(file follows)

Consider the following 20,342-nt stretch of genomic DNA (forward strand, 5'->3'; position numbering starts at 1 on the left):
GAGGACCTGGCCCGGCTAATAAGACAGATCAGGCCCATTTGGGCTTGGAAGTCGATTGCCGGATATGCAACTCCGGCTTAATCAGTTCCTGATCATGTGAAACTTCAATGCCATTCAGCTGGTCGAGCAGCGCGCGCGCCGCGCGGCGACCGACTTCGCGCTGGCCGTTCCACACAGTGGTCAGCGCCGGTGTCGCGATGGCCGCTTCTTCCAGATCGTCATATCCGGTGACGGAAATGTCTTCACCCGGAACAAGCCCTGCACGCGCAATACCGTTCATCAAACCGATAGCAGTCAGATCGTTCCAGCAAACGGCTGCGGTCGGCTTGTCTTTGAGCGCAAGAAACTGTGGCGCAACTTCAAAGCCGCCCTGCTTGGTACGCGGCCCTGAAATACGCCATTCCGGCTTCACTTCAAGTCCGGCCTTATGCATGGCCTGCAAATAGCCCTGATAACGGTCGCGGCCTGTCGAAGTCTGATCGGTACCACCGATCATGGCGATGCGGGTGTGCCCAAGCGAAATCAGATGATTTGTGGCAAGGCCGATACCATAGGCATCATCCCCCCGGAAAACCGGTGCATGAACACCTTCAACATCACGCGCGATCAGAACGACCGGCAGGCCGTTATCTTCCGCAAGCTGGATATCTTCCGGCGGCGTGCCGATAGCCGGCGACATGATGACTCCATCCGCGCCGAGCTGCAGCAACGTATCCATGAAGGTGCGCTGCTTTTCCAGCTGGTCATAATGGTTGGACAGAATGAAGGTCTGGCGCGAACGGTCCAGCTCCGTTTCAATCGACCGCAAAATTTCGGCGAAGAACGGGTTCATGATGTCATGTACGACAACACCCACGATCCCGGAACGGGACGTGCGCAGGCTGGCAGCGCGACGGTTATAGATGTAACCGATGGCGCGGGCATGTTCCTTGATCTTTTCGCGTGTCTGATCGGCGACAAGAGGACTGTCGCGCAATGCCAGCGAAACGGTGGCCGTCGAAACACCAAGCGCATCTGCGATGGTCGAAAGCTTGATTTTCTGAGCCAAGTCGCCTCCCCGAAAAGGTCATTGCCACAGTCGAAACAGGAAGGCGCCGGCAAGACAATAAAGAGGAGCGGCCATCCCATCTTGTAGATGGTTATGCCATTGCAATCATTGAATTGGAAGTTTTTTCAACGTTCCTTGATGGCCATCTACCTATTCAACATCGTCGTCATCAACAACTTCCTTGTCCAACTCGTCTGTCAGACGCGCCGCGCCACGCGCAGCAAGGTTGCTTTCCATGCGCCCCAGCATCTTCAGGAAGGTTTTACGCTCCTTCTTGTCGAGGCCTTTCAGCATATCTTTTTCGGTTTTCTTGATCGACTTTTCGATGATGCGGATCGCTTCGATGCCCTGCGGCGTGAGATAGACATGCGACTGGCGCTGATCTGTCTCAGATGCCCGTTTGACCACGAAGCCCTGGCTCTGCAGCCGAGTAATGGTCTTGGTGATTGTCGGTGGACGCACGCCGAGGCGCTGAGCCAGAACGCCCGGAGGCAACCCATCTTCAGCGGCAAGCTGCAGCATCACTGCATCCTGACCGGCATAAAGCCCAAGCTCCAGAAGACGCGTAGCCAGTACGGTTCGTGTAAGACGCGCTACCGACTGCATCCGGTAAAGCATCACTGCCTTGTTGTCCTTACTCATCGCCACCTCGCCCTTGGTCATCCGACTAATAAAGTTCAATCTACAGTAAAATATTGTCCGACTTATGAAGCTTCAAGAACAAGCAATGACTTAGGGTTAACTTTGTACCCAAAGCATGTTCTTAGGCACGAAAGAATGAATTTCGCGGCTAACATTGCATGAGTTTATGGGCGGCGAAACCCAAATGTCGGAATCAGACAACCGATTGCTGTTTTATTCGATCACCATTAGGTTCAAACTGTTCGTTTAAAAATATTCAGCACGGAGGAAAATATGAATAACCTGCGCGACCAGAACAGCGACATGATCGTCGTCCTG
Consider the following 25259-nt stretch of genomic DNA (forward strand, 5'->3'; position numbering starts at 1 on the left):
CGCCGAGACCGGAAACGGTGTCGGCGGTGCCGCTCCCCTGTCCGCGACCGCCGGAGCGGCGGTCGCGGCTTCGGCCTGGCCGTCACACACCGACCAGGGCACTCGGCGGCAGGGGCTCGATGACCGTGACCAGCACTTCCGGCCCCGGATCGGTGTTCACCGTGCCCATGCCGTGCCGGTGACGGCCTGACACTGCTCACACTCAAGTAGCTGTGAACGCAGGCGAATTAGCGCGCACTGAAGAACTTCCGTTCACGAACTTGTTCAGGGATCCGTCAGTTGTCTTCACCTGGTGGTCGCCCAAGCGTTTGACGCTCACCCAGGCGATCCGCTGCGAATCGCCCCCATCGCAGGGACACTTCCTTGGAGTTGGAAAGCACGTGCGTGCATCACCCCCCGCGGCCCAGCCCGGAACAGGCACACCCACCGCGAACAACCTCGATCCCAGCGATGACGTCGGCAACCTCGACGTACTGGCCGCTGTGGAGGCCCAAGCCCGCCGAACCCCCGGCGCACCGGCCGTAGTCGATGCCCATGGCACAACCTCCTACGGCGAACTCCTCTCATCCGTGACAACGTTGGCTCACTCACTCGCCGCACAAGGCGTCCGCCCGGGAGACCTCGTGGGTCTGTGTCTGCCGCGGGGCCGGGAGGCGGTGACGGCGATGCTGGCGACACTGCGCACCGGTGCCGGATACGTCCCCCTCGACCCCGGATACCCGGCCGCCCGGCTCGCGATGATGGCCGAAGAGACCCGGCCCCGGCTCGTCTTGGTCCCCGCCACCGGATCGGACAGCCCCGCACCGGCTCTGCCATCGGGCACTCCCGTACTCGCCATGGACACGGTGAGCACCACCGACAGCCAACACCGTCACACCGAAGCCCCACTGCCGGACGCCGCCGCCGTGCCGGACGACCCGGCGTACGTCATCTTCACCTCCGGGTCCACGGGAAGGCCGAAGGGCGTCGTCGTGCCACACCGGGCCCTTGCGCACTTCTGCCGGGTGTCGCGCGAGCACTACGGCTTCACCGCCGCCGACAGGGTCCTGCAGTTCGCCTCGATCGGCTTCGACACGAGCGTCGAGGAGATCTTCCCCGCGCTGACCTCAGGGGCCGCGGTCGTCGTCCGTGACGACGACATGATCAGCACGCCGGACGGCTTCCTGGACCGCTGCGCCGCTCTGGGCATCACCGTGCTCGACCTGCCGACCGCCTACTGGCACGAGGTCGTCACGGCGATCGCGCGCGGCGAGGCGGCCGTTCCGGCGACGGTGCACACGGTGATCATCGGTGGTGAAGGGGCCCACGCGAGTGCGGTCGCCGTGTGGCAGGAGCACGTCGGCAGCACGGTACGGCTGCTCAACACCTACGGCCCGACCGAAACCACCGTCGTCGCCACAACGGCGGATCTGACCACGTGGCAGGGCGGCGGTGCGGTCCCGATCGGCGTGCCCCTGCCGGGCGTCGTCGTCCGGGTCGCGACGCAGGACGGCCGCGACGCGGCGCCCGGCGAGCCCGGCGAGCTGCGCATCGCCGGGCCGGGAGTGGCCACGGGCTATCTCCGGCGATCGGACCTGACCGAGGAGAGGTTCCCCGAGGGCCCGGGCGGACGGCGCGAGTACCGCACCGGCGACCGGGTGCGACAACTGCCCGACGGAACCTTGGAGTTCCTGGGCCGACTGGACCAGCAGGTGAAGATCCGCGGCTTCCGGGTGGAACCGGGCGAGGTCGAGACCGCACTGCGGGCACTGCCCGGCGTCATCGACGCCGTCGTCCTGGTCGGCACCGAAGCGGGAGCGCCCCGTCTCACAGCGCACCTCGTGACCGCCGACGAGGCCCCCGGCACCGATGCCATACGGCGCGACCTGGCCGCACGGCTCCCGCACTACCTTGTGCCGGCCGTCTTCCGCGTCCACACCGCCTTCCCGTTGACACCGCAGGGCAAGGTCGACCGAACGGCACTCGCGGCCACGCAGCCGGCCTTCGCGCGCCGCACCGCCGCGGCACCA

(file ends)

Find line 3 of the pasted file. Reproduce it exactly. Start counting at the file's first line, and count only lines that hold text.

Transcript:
Consider the following 25259-nt stretch of genomic DNA (forward strand, 5'->3'; position numbering starts at 1 on the left):